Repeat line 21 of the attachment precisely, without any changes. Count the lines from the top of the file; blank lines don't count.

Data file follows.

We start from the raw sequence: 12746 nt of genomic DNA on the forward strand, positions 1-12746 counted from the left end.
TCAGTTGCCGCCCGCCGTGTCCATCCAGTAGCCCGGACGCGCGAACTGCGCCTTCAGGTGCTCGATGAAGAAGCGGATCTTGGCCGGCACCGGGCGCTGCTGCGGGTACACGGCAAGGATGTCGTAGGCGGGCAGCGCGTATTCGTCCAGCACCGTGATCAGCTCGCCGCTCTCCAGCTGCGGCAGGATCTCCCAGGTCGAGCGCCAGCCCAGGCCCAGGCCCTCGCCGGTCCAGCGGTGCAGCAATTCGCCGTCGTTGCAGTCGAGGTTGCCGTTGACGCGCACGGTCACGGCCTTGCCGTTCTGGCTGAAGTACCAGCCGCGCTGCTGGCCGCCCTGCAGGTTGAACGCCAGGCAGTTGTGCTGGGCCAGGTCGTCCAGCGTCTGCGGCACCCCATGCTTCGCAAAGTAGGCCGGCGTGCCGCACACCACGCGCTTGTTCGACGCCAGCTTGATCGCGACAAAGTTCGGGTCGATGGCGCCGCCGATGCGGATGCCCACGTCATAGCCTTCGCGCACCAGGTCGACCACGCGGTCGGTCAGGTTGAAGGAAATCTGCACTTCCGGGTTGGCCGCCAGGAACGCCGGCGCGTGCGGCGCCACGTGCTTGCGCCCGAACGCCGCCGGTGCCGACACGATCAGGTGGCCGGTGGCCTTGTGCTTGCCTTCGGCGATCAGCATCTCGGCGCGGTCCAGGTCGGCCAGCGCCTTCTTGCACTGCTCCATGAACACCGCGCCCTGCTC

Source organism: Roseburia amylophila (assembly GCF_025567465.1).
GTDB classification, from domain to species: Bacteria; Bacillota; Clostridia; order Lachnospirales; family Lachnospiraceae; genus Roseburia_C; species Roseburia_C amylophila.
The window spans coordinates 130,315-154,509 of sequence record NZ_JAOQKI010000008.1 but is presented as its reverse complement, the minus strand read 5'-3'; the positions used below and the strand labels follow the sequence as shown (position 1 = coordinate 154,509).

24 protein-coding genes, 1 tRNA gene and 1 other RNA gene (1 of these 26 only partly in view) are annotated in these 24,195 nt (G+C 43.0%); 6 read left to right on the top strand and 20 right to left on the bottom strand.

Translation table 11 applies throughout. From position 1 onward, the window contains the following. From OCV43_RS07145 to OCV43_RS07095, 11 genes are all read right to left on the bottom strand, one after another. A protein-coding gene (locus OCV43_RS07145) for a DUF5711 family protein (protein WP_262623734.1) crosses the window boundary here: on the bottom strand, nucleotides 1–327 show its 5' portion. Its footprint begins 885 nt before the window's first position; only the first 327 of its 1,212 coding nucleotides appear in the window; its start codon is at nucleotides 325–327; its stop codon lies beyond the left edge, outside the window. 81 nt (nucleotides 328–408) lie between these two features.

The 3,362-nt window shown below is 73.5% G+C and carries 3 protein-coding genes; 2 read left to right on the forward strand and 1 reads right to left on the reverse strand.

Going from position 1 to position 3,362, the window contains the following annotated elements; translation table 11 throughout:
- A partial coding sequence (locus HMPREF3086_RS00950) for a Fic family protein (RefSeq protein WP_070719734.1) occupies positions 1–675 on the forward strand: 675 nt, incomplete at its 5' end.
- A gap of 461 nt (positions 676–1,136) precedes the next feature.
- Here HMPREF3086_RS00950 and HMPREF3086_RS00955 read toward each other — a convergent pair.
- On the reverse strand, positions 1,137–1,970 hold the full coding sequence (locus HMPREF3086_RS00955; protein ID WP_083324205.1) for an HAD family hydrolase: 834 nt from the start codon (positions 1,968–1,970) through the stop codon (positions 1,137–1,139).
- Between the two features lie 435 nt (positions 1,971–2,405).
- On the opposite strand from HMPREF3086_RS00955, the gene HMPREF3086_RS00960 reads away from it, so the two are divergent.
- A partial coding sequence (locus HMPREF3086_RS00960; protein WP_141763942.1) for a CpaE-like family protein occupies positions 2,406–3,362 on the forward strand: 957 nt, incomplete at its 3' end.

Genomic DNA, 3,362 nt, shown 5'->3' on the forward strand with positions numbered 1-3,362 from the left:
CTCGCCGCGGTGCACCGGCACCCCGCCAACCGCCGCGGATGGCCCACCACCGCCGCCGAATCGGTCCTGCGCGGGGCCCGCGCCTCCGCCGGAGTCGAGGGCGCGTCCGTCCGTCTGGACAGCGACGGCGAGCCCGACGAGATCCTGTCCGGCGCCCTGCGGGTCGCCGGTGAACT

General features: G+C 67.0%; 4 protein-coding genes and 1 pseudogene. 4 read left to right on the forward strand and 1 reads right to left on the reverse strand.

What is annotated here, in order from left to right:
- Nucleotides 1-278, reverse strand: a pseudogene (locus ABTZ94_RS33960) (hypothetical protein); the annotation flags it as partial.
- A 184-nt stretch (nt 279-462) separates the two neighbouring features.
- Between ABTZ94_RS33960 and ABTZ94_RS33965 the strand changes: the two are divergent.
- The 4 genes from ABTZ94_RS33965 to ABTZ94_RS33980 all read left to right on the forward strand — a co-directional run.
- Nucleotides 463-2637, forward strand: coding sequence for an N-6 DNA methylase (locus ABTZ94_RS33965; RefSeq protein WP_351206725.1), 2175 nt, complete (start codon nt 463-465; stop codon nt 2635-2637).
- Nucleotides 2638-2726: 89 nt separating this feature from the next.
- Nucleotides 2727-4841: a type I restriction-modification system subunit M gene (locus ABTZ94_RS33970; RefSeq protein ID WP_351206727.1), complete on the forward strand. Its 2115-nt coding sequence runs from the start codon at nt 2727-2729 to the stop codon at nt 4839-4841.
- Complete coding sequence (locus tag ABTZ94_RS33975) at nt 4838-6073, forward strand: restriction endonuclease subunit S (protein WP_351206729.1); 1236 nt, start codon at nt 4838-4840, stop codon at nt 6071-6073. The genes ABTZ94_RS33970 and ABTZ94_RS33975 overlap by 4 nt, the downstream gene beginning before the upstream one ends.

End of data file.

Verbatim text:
- Nucleotides 1-278, reverse strand: a pseudogene (locus ABTZ94_RS33960) (hypothetical protein); the annotation flags it as partial.